September 30, 2015

Corn: Late Summer’s Ultimate Ingredient

Post by Chef Corbin


If your experience with corn is largely canned niblets or creamed, you have missed out on one of the singular pleasures of summer. Corn on the cob is summer in your hand, but most people simply boil it and finish it with butter. While classics got that way for a reason, it’s time to revisit this ingredient.

The magic of corn is it’s essentially a sugar delivery system, which is why picking it fresh, or having a reliable merchant who can assure you its freshness is of paramount importance. Every hour after an ear of corn is picked that it isn’t cooked or consumed, sugars inside the corn are turning to starch, which lends that “old popcorn” flavor to corn that’s synonymous with stale corn. If you’re planning on using the kernels in a recipe, make sure you cook the corn as soon as possible to lock in the sugars.

Corn’s Sugar is the Secret to Recipe Success

One of the best things you can do with corn is to roast it. Save the pot of water, shuck your corn down to the last layer of inner husk (or, for the more brave, remove all husks) and grill on medium heat for about 20 minutes, turning every 5 minutes. (Don’t crowd your grill. don’t let the cobs touch.) This will brown and in some places blacken the corn, caramelizing sugars in the corn and enhancing the essential flavor of the cob.

Once you’ve cooked your corn, time to think about ways of serving it. If you like Latin foods, you should consider making your corn in the style of Elote, a popular street food dish in Mexico. For this you will need Mayonnaise, Cotija cheese (though Feta works too), Cilantro leaves, roughly chopped, ground cumin, lime quarters and chili flakes.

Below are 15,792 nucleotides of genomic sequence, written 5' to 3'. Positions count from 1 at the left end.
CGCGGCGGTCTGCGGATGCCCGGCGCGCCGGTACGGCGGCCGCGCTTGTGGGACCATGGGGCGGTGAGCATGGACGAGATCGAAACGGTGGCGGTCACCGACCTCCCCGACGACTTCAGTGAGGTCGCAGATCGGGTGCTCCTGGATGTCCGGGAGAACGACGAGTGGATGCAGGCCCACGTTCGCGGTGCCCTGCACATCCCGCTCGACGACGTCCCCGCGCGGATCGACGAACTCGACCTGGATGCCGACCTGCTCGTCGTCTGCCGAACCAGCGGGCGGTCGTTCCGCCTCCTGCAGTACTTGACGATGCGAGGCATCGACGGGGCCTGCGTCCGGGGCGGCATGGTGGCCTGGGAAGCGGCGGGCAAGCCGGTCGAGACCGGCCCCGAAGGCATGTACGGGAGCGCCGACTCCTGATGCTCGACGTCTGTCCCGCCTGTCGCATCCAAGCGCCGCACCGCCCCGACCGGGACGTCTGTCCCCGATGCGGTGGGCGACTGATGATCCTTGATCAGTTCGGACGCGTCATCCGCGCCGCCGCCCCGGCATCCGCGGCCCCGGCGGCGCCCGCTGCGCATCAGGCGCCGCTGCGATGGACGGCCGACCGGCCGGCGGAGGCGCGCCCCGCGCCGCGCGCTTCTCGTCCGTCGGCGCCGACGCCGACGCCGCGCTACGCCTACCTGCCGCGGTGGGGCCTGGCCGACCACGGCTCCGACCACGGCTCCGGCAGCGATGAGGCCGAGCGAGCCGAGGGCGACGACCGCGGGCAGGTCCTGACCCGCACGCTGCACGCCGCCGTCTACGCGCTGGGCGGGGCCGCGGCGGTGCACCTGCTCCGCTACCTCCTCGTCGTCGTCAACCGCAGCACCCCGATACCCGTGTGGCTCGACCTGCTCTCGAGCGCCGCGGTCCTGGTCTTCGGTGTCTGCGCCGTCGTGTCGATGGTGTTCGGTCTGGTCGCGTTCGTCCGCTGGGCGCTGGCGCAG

Set up a station to prepare the Elote. Place the ingredients in the order listed and let your guests add the ingredients they want as they move down the line.

This is a crowd pleaser, so budget 2-3 cobs per person.

There are many ways to use up corn you didn’t eat. Using a bundt pan, place the top of the cob in the hole in the centre of the pan, and using a very sharp knife, cut the kernels away from the corn.

Once you’ve got your kernels liberated, you can make a salad out of them using other seasonal vegetables, or even the remaining Elote ingredients.

You can also easily make corn chowder with a few ingredients: chicken or vegetable stock, cream or a vegan cream substitute, and lime to brighten up the soup. Want to make it South East Asian? Add hot sauce and a dash of fish sauce.

Do not miss out on the short season of corn just because you’re unsure what to do with it. Corn is an easy to prepare vegetable that loves to be paired with ingredients and is versatile in many dishes you can make with little experience.